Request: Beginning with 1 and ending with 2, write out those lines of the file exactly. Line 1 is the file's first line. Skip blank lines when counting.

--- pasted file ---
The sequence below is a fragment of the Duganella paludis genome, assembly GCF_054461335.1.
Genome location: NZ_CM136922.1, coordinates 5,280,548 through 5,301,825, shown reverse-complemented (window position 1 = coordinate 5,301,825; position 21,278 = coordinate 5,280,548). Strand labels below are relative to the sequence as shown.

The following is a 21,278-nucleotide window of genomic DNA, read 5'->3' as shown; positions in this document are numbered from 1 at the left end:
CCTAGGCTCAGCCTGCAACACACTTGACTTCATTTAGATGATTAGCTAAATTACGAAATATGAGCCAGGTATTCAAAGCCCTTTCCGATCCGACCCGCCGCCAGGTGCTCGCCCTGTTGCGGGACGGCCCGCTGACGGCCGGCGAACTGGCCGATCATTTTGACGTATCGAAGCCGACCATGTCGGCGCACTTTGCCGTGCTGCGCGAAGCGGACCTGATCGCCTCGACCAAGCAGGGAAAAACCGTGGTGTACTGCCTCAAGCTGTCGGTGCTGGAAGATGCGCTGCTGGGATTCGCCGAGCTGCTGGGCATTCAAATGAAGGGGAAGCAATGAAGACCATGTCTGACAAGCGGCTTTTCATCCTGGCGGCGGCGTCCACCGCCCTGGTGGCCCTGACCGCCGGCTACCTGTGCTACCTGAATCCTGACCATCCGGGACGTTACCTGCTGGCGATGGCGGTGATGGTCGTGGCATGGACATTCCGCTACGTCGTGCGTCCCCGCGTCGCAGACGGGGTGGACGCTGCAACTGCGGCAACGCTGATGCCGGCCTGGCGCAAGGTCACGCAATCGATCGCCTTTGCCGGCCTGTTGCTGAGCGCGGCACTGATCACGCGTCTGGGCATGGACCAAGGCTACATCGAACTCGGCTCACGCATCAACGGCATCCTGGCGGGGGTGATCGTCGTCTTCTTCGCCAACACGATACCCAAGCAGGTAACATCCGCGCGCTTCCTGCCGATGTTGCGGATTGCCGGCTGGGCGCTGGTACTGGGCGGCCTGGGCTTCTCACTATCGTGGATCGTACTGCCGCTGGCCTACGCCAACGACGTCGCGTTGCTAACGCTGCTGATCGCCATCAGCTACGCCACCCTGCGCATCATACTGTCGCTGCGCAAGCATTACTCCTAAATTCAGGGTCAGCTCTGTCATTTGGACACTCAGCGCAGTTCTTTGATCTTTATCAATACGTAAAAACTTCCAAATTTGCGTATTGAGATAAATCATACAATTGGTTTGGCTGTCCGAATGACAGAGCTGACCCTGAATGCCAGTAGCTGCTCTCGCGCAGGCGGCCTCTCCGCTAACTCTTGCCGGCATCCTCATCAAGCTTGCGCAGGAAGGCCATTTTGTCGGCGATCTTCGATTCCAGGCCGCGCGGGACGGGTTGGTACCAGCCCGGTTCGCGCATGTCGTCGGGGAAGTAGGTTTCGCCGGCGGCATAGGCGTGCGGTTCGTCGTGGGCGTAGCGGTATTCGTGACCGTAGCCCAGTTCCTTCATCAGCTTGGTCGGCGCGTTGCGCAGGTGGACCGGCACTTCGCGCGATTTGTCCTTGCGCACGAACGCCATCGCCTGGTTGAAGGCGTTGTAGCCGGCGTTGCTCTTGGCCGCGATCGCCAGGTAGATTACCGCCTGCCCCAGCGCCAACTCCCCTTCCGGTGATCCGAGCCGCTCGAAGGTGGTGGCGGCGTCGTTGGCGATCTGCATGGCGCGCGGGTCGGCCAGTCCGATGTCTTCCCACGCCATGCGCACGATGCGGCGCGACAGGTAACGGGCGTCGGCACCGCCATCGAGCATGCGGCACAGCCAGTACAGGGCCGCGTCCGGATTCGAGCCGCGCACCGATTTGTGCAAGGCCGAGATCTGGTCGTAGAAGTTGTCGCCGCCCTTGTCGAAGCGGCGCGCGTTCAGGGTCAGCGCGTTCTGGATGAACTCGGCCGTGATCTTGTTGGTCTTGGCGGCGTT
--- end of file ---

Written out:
The sequence below is a fragment of the Duganella paludis genome, assembly GCF_054461335.1.
Genome location: NZ_CM136922.1, coordinates 5,280,548 through 5,301,825, shown reverse-complemented (window position 1 = coordinate 5,301,825; position 21,278 = coordinate 5,280,548). Strand labels below are relative to the sequence as shown.